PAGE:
I believe the engines are not from Fincantieri...

 

 

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I believe that as others have posted, most of these recent CCL slowdowns are on ships that do not have azipods, and what you are seeing is the aging of the propulsion motors and their control systems, perhaps due to insufficient maintenance, or because the components in use have never reached this age before, and the maintenance schedule does not have sufficient historical data to accurately predict failure rates.

 

 

 

Hmmmm......

 

Maybe along with cutting entertainment, cabin service, and tablecloths, could Carnival be cutting maintenance?

 

 

Bennett of BennettAndDebbie

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Hmmmm......

 

Maybe along with cutting entertainment, cabin service, and tablecloths, could Carnival be cutting maintenance?

 

 

Bennett of BennettAndDebbie

 

 

Table cloths and engine maintenance .... I see the link. Or maybe not

 

 

 

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Hmmmm......

 

Maybe along with cutting entertainment, cabin service, and tablecloths, could Carnival be cutting maintenance?

 

 

If you want to be cynical, ask how much fuel Carnival is saving with these changes....

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All the technical kaka aside, I don't think very highly of a cruise line continuing to run a ship with a partially defective propulsion system and asking the paying public to just "suck it up" and deal with the total change in itineraries, and by the way, here's $25 bucks to appease you. That redundancy you mention is designed to prevent total disasters where a ship is stranded at sea and needs to limp home at 5 knots, or worse, be towed home. You don't blow off a 25% reduction (your estimate) in propulsion power just to avoid cancelling cruises and losing money. This is playing a craps game with your guest's comfort, enjoyment and possible safety.

 

I think that most marine industry safety specialists, including the USCG, and all of the classification societies that provide insurance underwriting for the ships, would disagree with your interpretation of "playing craps" with guest's safety. 90% of the time, itineraries are designed so the ship does not need full speed, both to save fuel costs and also to provide a cushion in case there is maintenance or a failure that could result in less than full power.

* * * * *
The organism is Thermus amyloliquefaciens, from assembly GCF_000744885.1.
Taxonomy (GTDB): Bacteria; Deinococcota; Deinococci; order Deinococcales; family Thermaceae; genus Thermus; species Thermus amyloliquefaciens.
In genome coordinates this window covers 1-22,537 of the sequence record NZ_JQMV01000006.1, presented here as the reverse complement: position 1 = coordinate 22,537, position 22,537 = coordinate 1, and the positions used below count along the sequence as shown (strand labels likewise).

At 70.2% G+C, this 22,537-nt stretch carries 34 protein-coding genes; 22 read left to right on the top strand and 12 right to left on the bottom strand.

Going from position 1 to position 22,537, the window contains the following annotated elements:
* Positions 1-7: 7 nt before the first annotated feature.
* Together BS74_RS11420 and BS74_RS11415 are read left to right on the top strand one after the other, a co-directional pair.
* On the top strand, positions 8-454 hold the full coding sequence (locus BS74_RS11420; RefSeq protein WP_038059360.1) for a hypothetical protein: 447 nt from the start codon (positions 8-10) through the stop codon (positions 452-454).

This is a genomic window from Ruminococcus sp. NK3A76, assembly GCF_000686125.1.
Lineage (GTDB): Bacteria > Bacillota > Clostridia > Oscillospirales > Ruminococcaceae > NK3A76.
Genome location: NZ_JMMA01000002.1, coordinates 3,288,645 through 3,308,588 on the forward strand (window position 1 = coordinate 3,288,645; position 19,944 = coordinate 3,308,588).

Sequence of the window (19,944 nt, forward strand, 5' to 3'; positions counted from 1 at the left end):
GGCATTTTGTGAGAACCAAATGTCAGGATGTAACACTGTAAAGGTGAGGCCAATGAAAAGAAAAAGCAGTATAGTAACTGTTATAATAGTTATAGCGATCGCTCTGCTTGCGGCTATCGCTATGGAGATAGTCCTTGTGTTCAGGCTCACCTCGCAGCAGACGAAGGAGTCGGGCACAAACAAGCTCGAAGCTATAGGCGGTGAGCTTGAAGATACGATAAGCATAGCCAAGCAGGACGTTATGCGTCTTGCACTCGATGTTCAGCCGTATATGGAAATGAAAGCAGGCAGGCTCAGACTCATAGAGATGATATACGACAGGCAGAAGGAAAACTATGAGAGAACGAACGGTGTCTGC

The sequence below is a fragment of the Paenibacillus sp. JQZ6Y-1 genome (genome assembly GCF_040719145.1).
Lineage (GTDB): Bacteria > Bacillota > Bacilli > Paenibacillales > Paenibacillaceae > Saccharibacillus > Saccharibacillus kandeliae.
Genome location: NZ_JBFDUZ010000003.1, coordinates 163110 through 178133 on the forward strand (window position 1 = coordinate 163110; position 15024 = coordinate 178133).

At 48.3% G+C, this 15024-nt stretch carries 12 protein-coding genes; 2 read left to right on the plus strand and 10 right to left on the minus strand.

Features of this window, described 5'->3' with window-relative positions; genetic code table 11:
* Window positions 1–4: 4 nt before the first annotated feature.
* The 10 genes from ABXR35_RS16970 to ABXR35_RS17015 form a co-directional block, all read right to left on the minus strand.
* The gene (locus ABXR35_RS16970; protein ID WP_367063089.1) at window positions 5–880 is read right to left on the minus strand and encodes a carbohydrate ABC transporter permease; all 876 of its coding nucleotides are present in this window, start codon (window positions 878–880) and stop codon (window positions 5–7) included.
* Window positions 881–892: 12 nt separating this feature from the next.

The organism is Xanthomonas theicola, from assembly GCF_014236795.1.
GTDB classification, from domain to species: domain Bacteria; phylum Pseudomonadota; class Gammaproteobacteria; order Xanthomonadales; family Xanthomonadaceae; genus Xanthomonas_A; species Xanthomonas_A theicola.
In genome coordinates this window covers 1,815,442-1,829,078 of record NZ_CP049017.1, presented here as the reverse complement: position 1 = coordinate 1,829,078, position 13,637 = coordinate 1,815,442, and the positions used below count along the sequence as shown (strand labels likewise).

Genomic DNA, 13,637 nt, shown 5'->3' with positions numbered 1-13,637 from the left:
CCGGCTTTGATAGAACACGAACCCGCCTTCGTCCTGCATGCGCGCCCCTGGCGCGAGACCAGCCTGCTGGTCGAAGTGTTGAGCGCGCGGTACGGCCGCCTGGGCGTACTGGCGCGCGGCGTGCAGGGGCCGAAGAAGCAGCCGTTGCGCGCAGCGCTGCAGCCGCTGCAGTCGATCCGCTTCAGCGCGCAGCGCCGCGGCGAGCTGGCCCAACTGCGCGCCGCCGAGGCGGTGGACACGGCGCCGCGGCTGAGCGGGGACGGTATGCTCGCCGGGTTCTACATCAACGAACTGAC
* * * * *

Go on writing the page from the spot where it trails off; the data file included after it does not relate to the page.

It might not even be a propulsion problem at all, but a generator capacity problem. Paradise has six diesel generators, and she needs all six of them to make full speed. There may be a failure of a component in one of the engines or generators that requires a couple of months lead time to deliver. As with my comment above about designing itineraries where full power is not required is the fact that these engines need overhaul at regular intervals. This is typically about every 2 years, so 3 engines would be scheduled for complete overhaul every year. This is a full tear down and part renewal, just as if you had a new engine put in your car every two years, and takes about 2-3 weeks to complete. So, in any given year, the ship is sailing around for 6-9 weeks of the year (11-17% of the time) with one engine out of service for an extended period of time, and no one is any wiser. I suppose you would recommend that the ship be taken out of service to do engine overhauls as well, since this affects the top speed of the ship?

 

I will again point out that 95% of the world's shipping goes out to sea every day with only one propulsion system (propeller) connected to one diesel engine, and given the industry's safety standards, this is considered to be completely sea-worthy, so the multiple redundancies of a modern cruise ship makes them the safest ships afloat.

 

I don't make comments on customer service issues, so I won't address the effect an itinerary change has on a vacation, or what should or should not be done in compensation.

 

Could they take a ship out of service whenever there is required maintenance or repairs to be made? Sure. How high do you want your cruise fares to go, because they are not going to just swallow the cost of docking, and loss of revenue, without making it up throughout the fleet.

 

And hating to get into the jimbo/thorncroft funfest, jimbo's point is that the "engines", which could mean either the azipods (made by ABB) or the diesels (made by MAN), are not made by either Carnival (sorry thorncroft) or Fincantieri (to dispel the "shady" construction comment).